Gerwyn Davies is a photographer and costume maker from Brisbane, Australia. Represented by Spiro Grace Art Rooms, Davies’ latest solo exhibition Subtropics gives tribute to Australia’s small town tourist monuments through equally loud and absurd attire, and lowbrow humour.
Words by Mel Fletcher
are so awkward and weighty there is an ability to freely move about the space and you feel a bit sorry for them and their uselessness.
MF: Do you have any upcoming exhibitions or news you would like to share?
GD: I have new work in two shows with .M Contemporary coming up in Sydney over the next couple of months, one in Bondi and another in Woollahra.
Words by Mel Fletcher
Images credited to photographers mentioned
rebuilding it from scratch, playing with how you can playfully construct and perform identity in a multitude of ways. It was never about revealing my own physical self underneath, as the face then becomes the main focus. I am interested in reinvention and allowing the materials to then communicate their own meaning without me giving a big grin for the camera. Whilst at their very core they are self-portraits, the whole process is an establishing and building up of another identity, so by the time it gets to capture they feel like an entire other.
MF: What are the decisions behind the materials you use?
GD: I am drawn to the bright and shiny. I generally have a vague idea of the colour palette I want to work with or overarching form of the costume. I then try and aimlessly wander and select the materials as automatically as possible. I am interested in using readymade materials as they have their own functional forms that are fun to distort and manipulate. It makes the construction process much more exciting and unexpected. A lot of work is surrendered in this phase as some materials don’t participate ie. they aren’t as malleable as I need them to be or the shape they offer up reveals itself as completely hideous. I have been incorporating more post production in to this process too so digitally constructing has had its own set of challenges but allows me to extend out the work even further.
Prawn (Subtropics) 2016 © Gerwyn Davies
Tropics (subtropics) © Gerwyn Davies
MF: The subjects or characters in your Subtropics series directly reference their backgrounds, more so compared to your previous works. What is the importance of these landmarks to you and how do you believe the characters reinforce this?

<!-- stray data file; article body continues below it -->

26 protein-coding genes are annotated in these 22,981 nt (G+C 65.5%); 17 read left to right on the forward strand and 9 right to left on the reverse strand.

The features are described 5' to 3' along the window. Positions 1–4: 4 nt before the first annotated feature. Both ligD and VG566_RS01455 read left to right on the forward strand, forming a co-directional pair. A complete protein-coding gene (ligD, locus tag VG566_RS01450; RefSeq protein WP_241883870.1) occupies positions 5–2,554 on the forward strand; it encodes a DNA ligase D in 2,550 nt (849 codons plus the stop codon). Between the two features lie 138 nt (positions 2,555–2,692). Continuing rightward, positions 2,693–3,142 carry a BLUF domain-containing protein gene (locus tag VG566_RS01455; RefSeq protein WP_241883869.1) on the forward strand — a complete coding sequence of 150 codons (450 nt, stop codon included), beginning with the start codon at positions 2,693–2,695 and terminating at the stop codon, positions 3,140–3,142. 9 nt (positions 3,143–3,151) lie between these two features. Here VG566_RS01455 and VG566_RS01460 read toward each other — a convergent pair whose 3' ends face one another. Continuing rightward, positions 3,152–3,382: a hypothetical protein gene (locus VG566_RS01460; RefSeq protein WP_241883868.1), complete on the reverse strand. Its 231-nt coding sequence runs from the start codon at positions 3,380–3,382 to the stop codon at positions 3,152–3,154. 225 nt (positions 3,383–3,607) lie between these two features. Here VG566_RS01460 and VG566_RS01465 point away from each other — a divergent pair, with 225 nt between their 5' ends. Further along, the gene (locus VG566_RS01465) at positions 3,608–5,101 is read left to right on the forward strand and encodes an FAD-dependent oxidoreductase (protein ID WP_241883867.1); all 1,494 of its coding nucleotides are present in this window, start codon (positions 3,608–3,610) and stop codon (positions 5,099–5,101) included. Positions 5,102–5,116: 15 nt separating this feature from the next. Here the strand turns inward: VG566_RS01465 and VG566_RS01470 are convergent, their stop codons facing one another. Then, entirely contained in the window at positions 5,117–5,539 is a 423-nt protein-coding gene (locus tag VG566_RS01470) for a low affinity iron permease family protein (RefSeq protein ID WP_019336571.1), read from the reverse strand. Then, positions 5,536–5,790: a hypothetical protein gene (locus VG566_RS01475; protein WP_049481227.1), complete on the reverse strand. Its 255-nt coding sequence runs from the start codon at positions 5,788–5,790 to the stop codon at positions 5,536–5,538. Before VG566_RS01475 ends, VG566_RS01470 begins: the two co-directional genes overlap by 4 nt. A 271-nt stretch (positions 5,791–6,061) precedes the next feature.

GD: I have been living in the hills behind Byron Bay and have become increasingly obsessed with the town of Ballina and its tourism. I am fascinated by the way tourist spaces are constructed by building loud monuments and painting tacky murals and declaring them a place to stop. Universally, tourist sites are put together like this, but small town Australia throws it all together with such excess. I think the ethos of it is “the tackier the better” and the sense of irony has disappeared in there somewhere. I am drawn to this idea of celebrating the lowbrow and wanted to make work in these kind of spaces with their glistening subtropical spectacles. There is a mimicking of these highly constructed costumed characters and the highly constructed spaces they are in. They almost seem native to them, their own gaudy habitats. There is a futility to them too. Because these costumes
Poodle (subtropics) 2016 © Gerwyn Davies
QLD © Gerwyn Davies
MF: What is the typical process of creating your artwork?
GD: Typically, it starts with the material. I trawl dollar stores, Asian supermarkets and battle the ladies at Spotlight for the shiniest and most vibrant materials I can find. It’s a process of sitting with whatever I can source for a while and wrangling in to new forms before it is worn and shot. Originally, I was working in a basic studio which evolved into building minor sets within that space which then led to leaving the studio altogether. There is an increasing amount of time spent in post-production as I am compositing the spaces I photograph the costumes in. The newer work is an extension of that making process.
MF: Is there a reason the figures are faceless throughout your works? And was this a conscious decision?
GD: I think it makes them more universal. I was interested in shrouding the physical self and